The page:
For more than a decade after the US invasion, Iraq has lurched from crisis to crisis. Some of this stems from the legacy of mistakes made by the US during its occupation of the country, in particular its failure to build a viable political system.

But the Iraqi government, led by the increasingly autocratic prime minister, Nouri al-Maliki, must also share a portion of the blame; it aggravated sectarian tension for political gain. Iraq’s security forces should be bringing stability to the country, but controlled from Al-Maliki’s office, they have contributed to the country’s increased violence.

Even more pressure has been heaped on Iraq by the conflict in Syria, which has spurred the re-emergence of Al-Qaeda and emboldened Shia militias. Violence has now risen to levels not seen since 2008, the height of Iraq’s insurgency.

In December, at least 759 people were killed, 661 of them civilians, according to the UN Mission in Iraq. The death toll for 2013 reached more than 7,800 civilians and 1,050 members of the security forces. But these numbers fail to underscore the effect of violence in Iraq. It is not just the number of dead, it is the burden of the wounded and displaced people, and the corrosive effect of sectarian and ethnic polarisation.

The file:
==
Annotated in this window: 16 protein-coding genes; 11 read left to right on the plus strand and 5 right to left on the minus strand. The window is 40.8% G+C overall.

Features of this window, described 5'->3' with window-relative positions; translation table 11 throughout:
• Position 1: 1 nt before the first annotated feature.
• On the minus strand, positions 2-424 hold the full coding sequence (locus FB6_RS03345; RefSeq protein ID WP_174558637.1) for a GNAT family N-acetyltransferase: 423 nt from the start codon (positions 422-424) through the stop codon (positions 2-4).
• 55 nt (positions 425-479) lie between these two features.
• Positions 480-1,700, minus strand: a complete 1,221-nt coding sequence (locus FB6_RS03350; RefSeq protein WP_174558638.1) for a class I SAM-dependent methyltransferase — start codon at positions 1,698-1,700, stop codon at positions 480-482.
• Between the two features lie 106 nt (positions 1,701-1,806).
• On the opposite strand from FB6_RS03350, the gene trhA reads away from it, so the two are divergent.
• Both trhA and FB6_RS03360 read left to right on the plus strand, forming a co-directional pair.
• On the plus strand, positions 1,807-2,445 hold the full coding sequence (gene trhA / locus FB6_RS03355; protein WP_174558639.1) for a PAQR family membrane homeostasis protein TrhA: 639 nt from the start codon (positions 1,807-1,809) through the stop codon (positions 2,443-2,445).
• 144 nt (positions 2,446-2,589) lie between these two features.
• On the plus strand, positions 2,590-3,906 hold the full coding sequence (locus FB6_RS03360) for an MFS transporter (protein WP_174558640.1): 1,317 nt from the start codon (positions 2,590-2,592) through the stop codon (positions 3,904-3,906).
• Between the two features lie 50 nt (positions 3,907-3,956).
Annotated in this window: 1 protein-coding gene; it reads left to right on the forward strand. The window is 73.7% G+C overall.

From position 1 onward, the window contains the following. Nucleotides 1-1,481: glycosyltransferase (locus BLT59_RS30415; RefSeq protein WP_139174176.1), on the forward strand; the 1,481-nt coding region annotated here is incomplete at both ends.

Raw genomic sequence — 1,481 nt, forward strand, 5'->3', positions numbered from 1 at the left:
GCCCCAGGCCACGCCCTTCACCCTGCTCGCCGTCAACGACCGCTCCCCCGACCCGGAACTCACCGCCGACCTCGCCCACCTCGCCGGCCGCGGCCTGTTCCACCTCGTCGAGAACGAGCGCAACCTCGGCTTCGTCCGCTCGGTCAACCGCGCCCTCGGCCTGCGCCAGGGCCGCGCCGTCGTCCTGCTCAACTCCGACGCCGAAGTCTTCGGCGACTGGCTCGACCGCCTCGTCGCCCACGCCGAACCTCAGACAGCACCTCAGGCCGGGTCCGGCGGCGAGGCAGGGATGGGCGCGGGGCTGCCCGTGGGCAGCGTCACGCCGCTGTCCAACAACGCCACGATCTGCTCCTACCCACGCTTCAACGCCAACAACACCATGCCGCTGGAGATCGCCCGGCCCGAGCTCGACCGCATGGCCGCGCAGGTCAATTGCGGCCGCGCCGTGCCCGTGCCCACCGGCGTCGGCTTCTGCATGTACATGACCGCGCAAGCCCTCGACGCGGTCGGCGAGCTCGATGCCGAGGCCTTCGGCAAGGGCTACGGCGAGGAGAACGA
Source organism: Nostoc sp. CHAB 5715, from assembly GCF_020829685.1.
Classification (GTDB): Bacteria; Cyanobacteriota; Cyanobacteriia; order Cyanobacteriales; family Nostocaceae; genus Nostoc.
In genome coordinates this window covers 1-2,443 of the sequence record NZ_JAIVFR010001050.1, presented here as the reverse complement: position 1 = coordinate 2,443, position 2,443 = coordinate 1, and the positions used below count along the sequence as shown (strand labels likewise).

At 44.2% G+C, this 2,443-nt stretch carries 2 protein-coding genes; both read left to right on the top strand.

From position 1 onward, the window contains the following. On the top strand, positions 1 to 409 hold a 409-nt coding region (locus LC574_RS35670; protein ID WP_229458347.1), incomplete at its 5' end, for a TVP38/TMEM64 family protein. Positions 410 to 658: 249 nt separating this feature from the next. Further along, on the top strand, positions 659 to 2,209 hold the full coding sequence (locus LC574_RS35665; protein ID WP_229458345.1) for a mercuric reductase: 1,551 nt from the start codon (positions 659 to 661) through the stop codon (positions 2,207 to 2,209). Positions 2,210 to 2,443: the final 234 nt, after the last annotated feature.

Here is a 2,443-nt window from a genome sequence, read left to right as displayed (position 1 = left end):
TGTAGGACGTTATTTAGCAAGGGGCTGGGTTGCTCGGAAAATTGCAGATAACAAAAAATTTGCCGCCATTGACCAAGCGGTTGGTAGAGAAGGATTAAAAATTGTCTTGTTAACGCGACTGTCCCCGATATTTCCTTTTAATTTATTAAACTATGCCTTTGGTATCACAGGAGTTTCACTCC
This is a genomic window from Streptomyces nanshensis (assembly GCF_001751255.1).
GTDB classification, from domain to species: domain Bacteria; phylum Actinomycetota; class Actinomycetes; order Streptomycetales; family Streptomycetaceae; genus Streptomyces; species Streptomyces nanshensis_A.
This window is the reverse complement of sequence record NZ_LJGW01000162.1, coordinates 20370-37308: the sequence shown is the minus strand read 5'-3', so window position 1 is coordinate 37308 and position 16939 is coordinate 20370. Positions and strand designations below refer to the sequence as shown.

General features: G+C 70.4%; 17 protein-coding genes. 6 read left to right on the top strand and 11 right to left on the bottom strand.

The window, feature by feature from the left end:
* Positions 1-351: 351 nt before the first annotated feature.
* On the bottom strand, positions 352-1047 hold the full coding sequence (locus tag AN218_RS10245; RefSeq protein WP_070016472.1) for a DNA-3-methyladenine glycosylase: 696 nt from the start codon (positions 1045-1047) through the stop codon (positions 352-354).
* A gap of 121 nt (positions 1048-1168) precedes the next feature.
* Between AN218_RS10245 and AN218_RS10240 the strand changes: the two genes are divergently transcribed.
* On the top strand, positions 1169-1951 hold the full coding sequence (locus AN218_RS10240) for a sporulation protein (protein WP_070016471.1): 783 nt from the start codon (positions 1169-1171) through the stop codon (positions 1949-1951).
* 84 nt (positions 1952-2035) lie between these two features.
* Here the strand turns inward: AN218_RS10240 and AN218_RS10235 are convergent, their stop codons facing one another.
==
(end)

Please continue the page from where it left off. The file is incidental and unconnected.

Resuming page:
The failure of its political establishment, which has enhanced sectarian and ethnic divisions, now means Iraq is once again bordering on civil war, just as it prepares for its third post-invasion national elections. Government relations with its biggest minorities, the Kurds and Sunnis, can barely get any worse.

Despite the power struggles, many Iraqis of all confessions continue to call for a shift in the current rhetoric towards reconciliation. But there are few signs that any new government will attempt to build a national coalition, rather than further entrench divisions. Without this, Iraq will continue down its violent path.